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Université de Rouen Université de Lausanne (14/11/2006), Denis Retaillé (Dir.)
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Affaires de patrons, usages de la frontière. Géographie des réseaux marchands entre Niger, Bénin et Nigeria
Olivier Walther1

Le Sahel est aujourd'hui confronté à une urbanisation récente et explosive. L'essentiel des activités économiques s'y localise dans le secteur informel alors que, du point de vue territorial, le commerce trouve un terreau fécond dans les zones frontalières. Dans ce contexte, cette thèse interroge le mode d'organisation économique spécifique aux petits centres urbains qui composent les espaces frontaliers sahéliens. En s'appuyant sur l'exemple du carrefour économique de Gaya-Malanville-Kamba situé à la frontière entre le Niger, le Bénin et le Nigeria, elle questionne le rôle de la ville-frontière ainsi que le jeu des acteurs marchands localement dominants, ces patrons aux stratégies essentiellement clientélistes. L'analyse géographique de ce carrefour frontalier dont les potentialités résultent d'une combinaison de conditions favorables au développement d'une agriculture de rente et d'éléments stratégiques liés à sa situation à la charnière sahélienne permet alors de montrer l'importance des logiques locales dans les modèles usuellement élaborés par les bailleurs de fonds internationaux.
1 :  ADES - Aménagement, Développement, Environnement, Santé et Sociétés
Economie – frontières – Afrique de l'Ouest – patrons – informel – réseaux

Businessmen without borders? A geography of informal economic networks between Niger, Benin and Nigeria
Urbanisation in West Africa is recent and fast. Small and intermediate cities, located between the countryside and large metropolis, are particularly concerned with this process. They are nowadays considered as efficient vectors of local economic development because of fiscal or monetary disparities between states, which enable businessmen to develop particular skills based on local urban networks. The majority of theses networks are informal and extremely flexible, like in the Gaya - Malanville - Kamba region, located between Niger, Benin and Nigeria. Evidence show that this economic space is characterised by high potentialities and few constraints In this context, this PhD deals with the economic relationships between the three market cities. Focusing on the links that unite the businessmen of the local markets - called patrons - it reveals the extreme flexibility of their strategies as well as the deeply informal nature of their activities. Through the analysis of examples taken from the commerce of agricultural products, import and export flows and detail activities, it studies the changes that have taken place in the city centres of Gaya, Malanville and Kamba. Meanwhile, this research shows how these cities represent a border economical area based on rival and complementary connections. In the first part, it was necessary to reconsider the usual spatial analysis devoted to the question of economic centrality. As a matter of fact, the organisation of West African economic spaces is very flexible and mobile. Centrality is always precarious because of seasonal or temporary reasons. This is why the first chapters are devoted to the study of the specificity of the Sahelian territoriality. Two main elements are relevant: first the population diversity and second, the urban-rural linkages. In the second part, the study considers three main factors on which the cross-border economic networks are dependent: enclosure that prevents goods to reach the markets, administrative constraints that limit free trade between states and cities and the concurrent or complementary relationships between markets. A third part deals with the clientelist ties engaged between the patrons and their clients with the hypothesis that these relationships are based on reciprocity and inequality. A fourth part is devoted to the study of the spatial organisation of commercial goods across the borders, as far as the agriculture commercial products, the import-export merchandises and the retail products are concerned. This leads to the conclusion that the economic activity is directly linked to urban growth. However, the study notices that there is a lack of efficient policies dealing with strengthening the business sector and improving the cross-border cooperation. This particularity allows us to favour new local development approaches, which would take into account the important potential of private economical actors. In the same time, the commercial flows should be regulated with the help of public policies, as long as they are specifically adapted to the problems that these areas have to deal with.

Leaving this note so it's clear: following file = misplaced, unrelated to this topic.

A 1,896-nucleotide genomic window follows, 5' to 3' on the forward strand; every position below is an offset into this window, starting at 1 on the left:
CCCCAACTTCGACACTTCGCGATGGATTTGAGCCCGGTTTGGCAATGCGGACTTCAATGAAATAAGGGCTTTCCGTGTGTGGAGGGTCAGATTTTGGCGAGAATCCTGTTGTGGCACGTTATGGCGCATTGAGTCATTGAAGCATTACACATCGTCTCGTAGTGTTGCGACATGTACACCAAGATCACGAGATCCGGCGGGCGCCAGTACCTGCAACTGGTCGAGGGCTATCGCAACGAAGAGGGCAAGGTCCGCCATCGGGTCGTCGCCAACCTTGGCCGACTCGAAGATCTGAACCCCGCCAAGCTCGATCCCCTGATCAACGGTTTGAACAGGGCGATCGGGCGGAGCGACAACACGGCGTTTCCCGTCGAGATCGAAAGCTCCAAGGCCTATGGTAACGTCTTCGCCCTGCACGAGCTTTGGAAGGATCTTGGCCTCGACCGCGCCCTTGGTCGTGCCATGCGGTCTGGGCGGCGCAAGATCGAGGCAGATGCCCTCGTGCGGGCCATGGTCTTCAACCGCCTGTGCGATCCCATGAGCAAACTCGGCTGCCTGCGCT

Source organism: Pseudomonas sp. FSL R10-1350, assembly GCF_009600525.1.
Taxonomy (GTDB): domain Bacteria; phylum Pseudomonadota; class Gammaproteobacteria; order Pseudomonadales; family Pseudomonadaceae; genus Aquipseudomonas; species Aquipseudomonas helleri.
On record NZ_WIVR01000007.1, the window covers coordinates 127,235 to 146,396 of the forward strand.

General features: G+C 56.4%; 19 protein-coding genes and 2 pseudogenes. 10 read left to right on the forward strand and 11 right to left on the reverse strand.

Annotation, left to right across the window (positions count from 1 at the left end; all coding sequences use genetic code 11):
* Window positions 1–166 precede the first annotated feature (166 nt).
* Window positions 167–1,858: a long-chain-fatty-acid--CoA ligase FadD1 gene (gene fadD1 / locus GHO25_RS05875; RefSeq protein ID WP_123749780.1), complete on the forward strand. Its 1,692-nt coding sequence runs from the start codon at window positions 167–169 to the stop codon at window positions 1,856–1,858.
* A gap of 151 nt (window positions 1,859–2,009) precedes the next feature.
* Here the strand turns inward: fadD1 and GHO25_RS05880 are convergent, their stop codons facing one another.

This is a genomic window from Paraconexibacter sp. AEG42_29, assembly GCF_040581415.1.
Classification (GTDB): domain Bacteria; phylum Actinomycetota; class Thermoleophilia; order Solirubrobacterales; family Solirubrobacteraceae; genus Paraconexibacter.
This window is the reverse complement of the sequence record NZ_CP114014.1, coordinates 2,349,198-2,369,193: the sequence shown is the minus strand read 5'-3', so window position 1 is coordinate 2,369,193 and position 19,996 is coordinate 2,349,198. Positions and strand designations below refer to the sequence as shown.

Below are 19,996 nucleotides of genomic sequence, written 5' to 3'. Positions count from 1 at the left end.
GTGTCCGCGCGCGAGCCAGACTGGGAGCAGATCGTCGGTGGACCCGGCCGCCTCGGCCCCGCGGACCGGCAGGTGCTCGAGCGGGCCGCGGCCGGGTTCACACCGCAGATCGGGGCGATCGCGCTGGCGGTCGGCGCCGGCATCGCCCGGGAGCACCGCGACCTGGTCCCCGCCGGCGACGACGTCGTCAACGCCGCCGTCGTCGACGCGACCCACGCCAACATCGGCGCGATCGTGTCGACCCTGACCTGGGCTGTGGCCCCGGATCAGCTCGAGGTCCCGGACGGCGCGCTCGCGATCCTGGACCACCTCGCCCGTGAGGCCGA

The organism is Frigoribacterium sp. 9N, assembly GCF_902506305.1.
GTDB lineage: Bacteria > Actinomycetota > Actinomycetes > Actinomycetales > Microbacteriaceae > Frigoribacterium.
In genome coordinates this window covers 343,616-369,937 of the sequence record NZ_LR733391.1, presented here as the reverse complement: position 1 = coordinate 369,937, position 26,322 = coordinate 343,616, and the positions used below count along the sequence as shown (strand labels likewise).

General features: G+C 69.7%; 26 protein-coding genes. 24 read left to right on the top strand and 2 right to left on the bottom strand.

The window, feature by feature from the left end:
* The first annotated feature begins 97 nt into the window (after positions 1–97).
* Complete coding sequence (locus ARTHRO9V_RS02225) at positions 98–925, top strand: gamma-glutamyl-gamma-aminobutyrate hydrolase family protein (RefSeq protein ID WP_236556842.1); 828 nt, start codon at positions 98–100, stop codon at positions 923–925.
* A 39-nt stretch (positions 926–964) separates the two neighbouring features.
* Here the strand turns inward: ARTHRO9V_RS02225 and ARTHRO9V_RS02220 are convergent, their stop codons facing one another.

Informal economy – West Africa – borders – networks – patrons

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